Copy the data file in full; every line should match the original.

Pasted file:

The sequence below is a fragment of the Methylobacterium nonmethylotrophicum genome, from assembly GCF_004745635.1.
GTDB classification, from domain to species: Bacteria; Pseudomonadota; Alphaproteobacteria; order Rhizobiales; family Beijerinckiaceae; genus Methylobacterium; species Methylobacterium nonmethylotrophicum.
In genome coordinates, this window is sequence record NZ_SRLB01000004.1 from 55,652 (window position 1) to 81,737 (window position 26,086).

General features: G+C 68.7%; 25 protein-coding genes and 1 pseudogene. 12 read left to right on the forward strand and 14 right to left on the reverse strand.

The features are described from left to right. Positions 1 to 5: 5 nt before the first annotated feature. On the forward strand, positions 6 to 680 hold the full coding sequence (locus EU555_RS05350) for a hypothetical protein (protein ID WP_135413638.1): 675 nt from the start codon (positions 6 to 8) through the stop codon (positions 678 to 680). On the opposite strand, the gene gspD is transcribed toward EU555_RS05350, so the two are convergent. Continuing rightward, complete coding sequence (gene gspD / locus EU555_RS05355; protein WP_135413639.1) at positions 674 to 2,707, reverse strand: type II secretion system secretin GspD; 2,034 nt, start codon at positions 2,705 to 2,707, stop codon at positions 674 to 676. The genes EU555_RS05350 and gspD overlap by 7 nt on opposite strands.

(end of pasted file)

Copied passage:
The sequence below is a fragment of the Methylobacterium nonmethylotrophicum genome, from assembly GCF_004745635.1.
GTDB classification, from domain to species: Bacteria; Pseudomonadota; Alphaproteobacteria; order Rhizobiales; family Beijerinckiaceae; genus Methylobacterium; species Methylobacterium nonmethylotrophicum.
In genome coordinates, this window is sequence record NZ_SRLB01000004.1 from 55,652 (window position 1) to 81,737 (window position 26,086).

General features: G+C 68.7%; 25 protein-coding genes and 1 pseudogene. 12 read left to right on the forward strand and 14 right to left on the reverse strand.

The features are described from left to right. Positions 1 to 5: 5 nt before the first annotated feature. On the forward strand, positions 6 to 680 hold the full coding sequence (locus EU555_RS05350) for a hypothetical protein (protein ID WP_135413638.1): 675 nt from the start codon (positions 6 to 8) through the stop codon (positions 678 to 680). On the opposite strand, the gene gspD is transcribed toward EU555_RS05350, so the two are convergent. Continuing rightward, complete coding sequence (gene gspD / locus EU555_RS05355; protein WP_135413639.1) at positions 674 to 2,707, reverse strand: type II secretion system secretin GspD; 2,034 nt, start codon at positions 2,705 to 2,707, stop codon at positions 674 to 676. The genes EU555_RS05350 and gspD overlap by 7 nt on opposite strands.